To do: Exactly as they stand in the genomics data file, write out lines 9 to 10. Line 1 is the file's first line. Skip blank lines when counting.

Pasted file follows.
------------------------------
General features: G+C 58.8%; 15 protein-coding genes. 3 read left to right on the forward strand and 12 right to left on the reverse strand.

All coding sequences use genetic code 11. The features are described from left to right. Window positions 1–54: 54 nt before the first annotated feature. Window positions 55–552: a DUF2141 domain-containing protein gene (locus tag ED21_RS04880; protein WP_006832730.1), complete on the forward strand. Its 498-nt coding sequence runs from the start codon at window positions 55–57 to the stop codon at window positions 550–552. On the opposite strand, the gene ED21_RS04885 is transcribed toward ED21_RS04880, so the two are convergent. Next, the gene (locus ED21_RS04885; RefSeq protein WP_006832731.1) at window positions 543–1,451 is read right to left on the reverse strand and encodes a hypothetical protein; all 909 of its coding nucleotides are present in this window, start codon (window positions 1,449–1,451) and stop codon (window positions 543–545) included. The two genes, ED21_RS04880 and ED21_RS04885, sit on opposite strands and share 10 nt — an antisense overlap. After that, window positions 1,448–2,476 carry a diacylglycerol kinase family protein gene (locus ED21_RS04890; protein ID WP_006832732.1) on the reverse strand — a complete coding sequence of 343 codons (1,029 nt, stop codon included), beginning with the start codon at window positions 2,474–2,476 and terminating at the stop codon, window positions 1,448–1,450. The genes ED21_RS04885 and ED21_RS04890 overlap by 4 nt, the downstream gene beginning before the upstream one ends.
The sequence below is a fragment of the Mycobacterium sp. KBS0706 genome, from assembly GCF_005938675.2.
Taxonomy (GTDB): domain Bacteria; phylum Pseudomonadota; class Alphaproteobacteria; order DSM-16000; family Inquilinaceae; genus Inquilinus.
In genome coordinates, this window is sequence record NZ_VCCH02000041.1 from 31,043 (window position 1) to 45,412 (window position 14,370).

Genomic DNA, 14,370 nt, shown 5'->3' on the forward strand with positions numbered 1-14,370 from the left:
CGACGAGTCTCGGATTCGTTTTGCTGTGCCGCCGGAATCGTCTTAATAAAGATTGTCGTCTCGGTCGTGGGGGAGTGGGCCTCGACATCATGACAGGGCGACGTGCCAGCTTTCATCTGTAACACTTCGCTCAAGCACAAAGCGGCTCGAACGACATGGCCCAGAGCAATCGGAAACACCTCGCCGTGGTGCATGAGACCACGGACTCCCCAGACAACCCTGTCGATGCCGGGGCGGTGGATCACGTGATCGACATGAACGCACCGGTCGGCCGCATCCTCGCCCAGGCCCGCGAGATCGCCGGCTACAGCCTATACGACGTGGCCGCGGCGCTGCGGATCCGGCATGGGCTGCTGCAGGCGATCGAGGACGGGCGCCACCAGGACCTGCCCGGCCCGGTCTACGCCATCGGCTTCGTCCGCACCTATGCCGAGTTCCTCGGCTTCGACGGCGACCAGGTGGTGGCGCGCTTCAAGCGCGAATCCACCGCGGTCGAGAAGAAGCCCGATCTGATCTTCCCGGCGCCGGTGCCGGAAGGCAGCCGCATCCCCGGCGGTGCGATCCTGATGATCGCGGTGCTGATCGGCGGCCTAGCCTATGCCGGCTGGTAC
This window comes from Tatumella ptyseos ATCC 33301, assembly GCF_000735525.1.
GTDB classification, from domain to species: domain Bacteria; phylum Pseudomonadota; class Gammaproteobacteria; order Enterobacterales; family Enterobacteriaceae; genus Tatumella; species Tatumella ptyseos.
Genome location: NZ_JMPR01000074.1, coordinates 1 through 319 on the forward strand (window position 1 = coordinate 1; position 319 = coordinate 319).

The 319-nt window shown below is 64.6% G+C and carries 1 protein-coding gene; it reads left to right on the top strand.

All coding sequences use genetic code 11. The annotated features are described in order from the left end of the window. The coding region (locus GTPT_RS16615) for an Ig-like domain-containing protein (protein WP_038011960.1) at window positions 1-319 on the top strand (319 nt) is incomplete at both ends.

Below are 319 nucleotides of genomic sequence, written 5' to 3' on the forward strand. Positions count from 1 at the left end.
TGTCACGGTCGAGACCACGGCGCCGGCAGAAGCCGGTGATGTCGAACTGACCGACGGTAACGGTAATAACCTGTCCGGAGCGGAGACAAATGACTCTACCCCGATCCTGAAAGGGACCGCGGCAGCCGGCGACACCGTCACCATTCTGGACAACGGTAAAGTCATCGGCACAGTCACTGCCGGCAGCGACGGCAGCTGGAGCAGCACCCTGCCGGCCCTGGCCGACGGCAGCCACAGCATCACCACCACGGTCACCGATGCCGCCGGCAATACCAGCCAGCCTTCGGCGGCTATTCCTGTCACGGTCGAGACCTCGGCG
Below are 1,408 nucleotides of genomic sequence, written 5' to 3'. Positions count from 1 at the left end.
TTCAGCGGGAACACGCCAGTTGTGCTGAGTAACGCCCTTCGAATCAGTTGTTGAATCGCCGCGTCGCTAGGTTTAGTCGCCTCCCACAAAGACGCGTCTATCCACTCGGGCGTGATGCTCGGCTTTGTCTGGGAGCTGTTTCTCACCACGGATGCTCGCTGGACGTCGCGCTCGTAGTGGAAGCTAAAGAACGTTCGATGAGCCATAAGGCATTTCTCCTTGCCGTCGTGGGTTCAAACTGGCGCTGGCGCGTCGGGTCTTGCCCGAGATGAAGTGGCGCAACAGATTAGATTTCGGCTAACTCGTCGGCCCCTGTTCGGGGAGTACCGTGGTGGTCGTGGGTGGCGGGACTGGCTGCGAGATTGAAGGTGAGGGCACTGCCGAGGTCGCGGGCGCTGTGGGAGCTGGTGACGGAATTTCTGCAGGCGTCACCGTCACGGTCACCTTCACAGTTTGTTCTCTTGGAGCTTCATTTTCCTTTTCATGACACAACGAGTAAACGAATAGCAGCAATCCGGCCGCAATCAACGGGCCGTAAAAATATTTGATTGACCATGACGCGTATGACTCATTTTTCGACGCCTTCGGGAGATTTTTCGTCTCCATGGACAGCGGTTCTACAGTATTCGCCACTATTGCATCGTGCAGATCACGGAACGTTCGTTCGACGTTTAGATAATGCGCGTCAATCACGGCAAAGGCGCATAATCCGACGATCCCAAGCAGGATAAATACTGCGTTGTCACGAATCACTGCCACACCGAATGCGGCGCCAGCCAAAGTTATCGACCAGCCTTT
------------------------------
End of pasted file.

GTDB classification, from domain to species: domain Bacteria; phylum Pseudomonadota; class Gammaproteobacteria; order Enterobacterales; family Enterobacteriaceae; genus Tatumella; species Tatumella ptyseos.
Genome location: NZ_JMPR01000074.1, coordinates 1 through 319 on the forward strand (window position 1 = coordinate 1; position 319 = coordinate 319).